Press release of the day: “Film Sets New Christian Comedy Trend”

Back in the immoral age of comics, Christian comedians seemed out of place in any other venue besides a church.

Some would argue that the only thing that goes on in a church is comedy, but that would be going for the cheap laugh and I would never do that.

Or how about: “Three comedians walk into a church. Only one of them knows he’s a comedian.”

Aren’t all comedians Immoral? (“deliberately violating accepted principles of right and wrong“)  The basic job definition is holding up a fun-house mirror to society & letting people consider ideas that they would never think of otherwise.

It would be hard to come up with a bigger violation of currently accepted principles of right and wrong than humbly pursuing your faith, loving your God and your fellow man even over the pursuit of material gain. Thus Christianity can be pretty damn immoral. When the late Mr. Carlin went on about the seven dirty words that you can’t say on television he was making a point about the unpleasantness of swearing serving to distract us from the true obscenities of the world like poverty, war, bigotry. For me that’s a very Christian message.

I actually have a bunch of God related material in my act. “Two phrases I hate: ‘person of faith’ and ‘faith-based organization.’ Please do not insult my belief that way. Cubs fans are a people of faith and support a faith-based organization. Me, I believe in God.” (The way things are going I’m going to have another patsy organization. GM? The Knicks? The Fed?)

In case you were wondering what the hell: “Enter Ron Pearson, a Christian who is explicit about his faith yet is one of the top secular comics in the business. … Pearson’s latest project, Apostles of Comedy; The Movie, is a masterpiece that’s sure to set a new trend in both the Christian and secular comedy world. The film fuses 4 award – winning comedians that spotlights not only the quirks but explores their private lives as they share their journeys of love, faith, hope and forgiveness. You’ll see famed comedians Pearson, Anthony Griffith, Brad Stine and Jeff Allen as you’ve never seen them.”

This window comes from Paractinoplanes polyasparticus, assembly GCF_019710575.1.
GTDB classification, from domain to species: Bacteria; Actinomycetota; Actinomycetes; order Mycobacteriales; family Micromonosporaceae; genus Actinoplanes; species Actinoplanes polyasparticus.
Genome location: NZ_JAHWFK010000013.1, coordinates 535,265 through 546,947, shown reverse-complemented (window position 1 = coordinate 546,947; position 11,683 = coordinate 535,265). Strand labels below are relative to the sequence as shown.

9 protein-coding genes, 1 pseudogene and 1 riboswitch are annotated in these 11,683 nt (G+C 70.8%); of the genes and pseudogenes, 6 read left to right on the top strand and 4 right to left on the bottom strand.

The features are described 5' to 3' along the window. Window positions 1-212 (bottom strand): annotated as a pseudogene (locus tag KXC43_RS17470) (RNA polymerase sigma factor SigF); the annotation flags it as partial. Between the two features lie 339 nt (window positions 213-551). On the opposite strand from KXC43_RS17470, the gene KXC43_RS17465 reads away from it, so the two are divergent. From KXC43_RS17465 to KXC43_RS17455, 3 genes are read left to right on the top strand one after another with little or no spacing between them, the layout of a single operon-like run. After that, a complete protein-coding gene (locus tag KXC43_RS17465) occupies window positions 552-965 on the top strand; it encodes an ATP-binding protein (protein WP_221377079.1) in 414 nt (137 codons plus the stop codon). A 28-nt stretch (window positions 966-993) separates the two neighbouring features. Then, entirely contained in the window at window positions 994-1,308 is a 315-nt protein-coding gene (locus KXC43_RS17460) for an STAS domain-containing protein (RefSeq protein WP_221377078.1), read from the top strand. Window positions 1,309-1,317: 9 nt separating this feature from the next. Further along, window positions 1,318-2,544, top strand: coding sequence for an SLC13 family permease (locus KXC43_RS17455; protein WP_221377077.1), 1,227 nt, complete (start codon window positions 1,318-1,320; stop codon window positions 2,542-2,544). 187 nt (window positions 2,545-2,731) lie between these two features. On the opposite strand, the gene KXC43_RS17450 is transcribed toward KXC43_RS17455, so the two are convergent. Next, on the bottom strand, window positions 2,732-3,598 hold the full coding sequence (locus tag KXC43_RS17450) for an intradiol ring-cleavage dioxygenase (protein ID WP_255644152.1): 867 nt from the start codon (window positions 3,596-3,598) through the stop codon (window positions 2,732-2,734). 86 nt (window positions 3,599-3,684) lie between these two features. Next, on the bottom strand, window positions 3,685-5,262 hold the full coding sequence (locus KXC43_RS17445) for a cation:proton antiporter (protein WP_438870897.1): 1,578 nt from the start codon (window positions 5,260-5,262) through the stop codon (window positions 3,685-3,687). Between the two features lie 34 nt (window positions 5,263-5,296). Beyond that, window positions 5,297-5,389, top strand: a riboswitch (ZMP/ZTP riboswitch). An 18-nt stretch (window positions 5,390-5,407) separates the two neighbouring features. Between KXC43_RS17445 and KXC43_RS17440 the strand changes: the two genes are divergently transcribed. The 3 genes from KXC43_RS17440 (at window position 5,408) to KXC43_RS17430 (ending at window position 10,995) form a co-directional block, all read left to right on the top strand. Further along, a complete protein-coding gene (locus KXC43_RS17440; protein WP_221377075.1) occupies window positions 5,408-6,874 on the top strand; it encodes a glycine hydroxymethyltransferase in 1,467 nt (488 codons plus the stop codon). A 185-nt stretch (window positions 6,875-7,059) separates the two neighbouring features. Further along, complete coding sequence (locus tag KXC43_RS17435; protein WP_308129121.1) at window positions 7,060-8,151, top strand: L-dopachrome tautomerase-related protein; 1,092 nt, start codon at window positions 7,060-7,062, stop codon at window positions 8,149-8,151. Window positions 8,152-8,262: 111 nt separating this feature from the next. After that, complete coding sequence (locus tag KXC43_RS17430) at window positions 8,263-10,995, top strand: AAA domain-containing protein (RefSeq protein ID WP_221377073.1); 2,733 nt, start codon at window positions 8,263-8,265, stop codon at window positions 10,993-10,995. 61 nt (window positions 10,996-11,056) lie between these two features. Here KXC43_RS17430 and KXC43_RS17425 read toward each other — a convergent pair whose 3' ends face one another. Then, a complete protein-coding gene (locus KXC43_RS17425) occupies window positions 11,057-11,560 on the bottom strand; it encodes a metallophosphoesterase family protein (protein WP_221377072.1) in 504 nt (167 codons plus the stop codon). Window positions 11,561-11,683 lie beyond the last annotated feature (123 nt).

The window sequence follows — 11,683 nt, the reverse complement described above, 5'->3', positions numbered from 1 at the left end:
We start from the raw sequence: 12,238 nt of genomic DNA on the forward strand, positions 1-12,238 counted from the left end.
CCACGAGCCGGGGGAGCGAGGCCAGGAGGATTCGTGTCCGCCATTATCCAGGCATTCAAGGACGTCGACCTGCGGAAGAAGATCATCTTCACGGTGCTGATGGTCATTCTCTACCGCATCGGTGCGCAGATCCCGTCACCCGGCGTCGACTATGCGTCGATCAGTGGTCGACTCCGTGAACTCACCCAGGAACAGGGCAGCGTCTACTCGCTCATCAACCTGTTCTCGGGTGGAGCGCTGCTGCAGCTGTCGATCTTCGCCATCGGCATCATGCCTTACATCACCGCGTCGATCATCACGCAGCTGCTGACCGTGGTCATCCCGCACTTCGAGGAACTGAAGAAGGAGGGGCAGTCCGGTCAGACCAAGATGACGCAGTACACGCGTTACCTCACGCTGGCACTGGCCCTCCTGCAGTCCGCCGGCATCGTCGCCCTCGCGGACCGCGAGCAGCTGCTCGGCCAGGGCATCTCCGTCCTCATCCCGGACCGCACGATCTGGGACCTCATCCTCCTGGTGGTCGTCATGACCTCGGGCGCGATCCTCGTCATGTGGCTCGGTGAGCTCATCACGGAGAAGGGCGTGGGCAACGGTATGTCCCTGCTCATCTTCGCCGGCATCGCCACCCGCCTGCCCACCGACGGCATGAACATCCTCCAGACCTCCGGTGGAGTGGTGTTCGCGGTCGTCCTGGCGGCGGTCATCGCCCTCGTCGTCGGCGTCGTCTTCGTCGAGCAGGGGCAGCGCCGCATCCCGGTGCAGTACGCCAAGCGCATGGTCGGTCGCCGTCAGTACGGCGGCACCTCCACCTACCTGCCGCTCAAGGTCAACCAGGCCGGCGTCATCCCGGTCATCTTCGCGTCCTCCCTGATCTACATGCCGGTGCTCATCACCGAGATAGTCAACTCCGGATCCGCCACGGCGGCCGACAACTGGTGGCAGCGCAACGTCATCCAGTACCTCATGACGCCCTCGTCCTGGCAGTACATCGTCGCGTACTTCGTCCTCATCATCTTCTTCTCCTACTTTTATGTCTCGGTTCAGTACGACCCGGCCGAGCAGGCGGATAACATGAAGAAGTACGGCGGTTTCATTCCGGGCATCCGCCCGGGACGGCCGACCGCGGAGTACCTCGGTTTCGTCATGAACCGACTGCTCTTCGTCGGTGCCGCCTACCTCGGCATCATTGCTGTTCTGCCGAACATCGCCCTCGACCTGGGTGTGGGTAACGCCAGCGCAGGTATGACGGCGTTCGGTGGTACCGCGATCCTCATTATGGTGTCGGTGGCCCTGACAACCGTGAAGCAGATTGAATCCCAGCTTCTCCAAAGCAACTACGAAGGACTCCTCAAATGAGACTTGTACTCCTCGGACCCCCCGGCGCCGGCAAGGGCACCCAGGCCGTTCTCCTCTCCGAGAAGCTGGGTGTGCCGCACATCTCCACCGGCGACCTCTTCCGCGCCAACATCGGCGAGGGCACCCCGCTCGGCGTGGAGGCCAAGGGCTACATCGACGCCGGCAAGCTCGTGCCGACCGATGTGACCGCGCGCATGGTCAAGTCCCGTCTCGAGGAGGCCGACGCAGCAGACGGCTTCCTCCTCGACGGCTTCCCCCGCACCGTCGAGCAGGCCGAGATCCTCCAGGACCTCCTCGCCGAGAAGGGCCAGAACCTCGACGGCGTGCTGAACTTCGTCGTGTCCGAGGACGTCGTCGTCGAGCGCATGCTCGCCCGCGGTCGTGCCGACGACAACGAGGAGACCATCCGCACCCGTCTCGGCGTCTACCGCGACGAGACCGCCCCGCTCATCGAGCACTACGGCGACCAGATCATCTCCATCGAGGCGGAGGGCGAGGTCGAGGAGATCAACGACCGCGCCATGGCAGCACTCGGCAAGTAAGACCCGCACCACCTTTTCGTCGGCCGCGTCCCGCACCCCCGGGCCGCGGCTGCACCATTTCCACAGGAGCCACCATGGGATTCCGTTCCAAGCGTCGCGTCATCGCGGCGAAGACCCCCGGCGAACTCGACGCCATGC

“As you’ve never seen them?” Well, that’s setting the bar pretty low. How about as you’ve never heard of them?

And just FYI: Bob Newhart is GOD!

Punk god illustration by George Coghill.


A moment of silence for one of the greats … Dick Martin

Rowan & Martin’s Laugh-In was a truly great show and every bit as subversive as The Smothers Brothers. It was the place where America saw the best in the old tradition of comedians — Don Rickles, Charlie Callas (I think), Sammy Davis Jr. and many, many others — cross paths with the new tradition as seen in Lily Tomlin, Arte Johnson, Goldie Hawn, Flip Wilson and countless others. It was where Richard Nixon said, “Sock it to … me?” And John Wayne was a regular guest. Martin (right) was Gracie Allen/Lou Costello to Dan Rowan’s George Burns/Bud Abbot. They did political humor when the nation was even more polarized than it is now and they did it without being mean. Martin was 86 and I miss him already.

Welcome home, as it were

Welcome to the new home for Collateral Damage, that irritating blog that used to be at CMO magazine, until CMO bit the dust. For those of you new to my little menagerie of stories — this is where I, yet another opinionated blow-hard, go on at length about business and marketing and vainly attempt to be funny.

About me: I’m Constantine von Hoffman, a senior writer for BrandWeek magazine and standup comedian.

Here is what in journalism parlance is called the “nut graph” about me. A veteran journalist with more than 20 years professional experience, I am one of the few people to have worked for both the devil (AKA Rupert Murdoch when I was city editor at the Boston Herald) and The Deep Blue Sea (associate producer for National Public Radio’s environmental news show Living on Earth).I have covered everything from fires to sewer committee meetings to science to the arts and A LOT of business stories. Prior to BrandWeek, I was senior writer for CMO magazine and before that I was a freelance writer. My work has appeared in a whole bunch of magazines, including the Harvard Business Review, Sierra, Boston Magazine and CIO.